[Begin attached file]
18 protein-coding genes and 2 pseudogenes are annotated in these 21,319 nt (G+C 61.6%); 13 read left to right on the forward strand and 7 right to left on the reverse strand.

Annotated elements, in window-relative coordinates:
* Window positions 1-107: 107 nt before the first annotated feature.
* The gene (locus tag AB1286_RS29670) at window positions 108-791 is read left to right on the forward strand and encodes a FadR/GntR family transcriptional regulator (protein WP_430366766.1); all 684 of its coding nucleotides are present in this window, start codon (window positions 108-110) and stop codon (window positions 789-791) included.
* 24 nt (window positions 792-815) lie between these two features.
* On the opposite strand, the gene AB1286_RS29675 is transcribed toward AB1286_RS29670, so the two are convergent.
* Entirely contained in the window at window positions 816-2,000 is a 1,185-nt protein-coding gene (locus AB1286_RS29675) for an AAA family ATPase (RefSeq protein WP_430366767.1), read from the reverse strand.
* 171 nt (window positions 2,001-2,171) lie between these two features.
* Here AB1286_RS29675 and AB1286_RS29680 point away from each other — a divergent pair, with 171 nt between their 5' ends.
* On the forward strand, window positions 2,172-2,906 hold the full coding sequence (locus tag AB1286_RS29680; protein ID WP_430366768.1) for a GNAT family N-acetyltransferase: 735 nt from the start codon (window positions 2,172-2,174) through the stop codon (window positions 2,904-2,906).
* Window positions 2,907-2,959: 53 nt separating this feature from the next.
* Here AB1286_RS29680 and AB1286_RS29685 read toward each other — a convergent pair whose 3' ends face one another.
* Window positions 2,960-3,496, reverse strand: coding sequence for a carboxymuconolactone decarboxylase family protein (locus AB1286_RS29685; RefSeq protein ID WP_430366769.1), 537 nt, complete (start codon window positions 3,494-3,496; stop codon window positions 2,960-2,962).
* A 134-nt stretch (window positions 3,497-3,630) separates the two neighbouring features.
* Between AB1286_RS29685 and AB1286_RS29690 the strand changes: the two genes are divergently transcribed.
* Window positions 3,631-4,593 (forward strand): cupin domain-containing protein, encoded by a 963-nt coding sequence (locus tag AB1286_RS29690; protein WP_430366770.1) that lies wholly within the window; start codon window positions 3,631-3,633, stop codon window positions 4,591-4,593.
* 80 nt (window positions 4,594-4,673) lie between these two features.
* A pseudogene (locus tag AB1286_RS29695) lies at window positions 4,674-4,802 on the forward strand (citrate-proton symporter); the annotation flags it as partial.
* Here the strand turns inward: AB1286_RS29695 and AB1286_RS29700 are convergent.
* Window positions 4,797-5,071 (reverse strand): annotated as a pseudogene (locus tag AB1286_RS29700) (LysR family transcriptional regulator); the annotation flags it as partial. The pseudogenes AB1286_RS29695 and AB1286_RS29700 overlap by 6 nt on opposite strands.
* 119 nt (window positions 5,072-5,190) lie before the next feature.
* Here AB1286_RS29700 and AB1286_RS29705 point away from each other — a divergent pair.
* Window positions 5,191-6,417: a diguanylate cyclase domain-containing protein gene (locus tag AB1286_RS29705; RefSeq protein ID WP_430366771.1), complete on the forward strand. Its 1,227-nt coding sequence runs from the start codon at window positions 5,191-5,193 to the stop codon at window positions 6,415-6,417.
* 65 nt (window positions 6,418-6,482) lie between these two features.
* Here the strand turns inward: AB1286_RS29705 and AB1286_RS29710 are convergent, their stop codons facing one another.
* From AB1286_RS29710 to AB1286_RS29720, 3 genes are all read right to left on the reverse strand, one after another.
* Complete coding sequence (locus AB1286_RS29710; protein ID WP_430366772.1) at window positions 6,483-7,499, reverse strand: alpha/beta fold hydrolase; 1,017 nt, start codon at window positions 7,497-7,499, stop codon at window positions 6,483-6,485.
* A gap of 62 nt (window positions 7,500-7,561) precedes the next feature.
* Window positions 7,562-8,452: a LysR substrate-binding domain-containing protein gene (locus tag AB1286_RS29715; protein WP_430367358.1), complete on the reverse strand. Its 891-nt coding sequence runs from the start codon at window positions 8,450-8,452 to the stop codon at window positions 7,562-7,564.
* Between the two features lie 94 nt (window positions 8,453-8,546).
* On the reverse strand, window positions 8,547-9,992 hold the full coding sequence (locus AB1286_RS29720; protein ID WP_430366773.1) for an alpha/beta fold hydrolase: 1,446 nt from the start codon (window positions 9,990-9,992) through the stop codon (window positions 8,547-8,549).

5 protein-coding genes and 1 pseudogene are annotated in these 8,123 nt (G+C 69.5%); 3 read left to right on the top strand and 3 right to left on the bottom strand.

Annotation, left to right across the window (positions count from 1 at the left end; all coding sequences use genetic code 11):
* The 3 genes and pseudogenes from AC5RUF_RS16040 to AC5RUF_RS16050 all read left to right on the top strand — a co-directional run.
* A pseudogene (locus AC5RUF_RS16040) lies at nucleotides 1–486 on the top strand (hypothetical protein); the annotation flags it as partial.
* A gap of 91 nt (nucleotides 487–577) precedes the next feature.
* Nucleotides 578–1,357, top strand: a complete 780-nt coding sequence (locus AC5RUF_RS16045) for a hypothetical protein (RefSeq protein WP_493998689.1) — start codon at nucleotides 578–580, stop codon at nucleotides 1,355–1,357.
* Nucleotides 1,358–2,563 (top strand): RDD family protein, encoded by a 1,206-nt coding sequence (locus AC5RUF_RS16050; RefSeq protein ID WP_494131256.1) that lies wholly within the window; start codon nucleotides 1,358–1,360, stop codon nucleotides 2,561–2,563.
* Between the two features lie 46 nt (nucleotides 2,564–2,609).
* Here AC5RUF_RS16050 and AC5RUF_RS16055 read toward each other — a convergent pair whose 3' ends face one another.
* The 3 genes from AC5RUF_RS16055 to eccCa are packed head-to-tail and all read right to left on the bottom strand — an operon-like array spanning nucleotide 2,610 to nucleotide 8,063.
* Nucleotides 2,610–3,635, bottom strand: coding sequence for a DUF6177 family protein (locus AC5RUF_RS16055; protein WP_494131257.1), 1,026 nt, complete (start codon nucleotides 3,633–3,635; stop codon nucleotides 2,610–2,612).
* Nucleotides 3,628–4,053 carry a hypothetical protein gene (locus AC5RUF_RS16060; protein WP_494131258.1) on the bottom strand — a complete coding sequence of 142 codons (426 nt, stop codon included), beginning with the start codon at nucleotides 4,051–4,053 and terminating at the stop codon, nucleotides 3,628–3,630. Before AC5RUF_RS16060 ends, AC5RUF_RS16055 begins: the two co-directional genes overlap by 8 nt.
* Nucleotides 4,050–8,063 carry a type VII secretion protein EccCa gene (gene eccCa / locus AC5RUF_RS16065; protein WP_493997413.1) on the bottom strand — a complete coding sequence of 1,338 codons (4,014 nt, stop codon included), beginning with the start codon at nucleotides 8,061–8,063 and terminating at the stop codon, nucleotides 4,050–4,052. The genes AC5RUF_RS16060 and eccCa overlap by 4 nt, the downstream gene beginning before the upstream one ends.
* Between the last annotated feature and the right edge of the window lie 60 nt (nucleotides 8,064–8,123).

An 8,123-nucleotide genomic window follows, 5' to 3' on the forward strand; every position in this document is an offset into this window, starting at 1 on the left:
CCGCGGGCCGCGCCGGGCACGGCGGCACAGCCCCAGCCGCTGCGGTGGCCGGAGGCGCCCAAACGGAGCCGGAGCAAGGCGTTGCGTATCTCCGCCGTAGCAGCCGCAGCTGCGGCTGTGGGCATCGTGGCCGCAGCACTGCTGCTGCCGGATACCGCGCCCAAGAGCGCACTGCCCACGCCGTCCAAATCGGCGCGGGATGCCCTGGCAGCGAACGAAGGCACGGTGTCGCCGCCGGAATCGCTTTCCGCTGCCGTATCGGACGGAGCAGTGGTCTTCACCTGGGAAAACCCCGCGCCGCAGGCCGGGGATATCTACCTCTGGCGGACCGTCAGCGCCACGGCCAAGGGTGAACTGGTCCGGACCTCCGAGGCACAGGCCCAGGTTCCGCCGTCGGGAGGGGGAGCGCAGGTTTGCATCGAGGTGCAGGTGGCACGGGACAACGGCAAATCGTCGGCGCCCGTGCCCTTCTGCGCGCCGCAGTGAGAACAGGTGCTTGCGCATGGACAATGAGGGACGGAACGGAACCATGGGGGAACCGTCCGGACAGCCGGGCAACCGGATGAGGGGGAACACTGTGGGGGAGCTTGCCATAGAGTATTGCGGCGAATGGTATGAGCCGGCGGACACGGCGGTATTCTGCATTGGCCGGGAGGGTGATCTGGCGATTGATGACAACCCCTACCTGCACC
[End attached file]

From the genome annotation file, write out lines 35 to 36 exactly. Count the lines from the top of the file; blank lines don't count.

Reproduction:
* A pseudogene (locus AC5RUF_RS16040) lies at nucleotides 1–486 on the top strand (hypothetical protein); the annotation flags it as partial.
* A gap of 91 nt (nucleotides 487–577) precedes the next feature.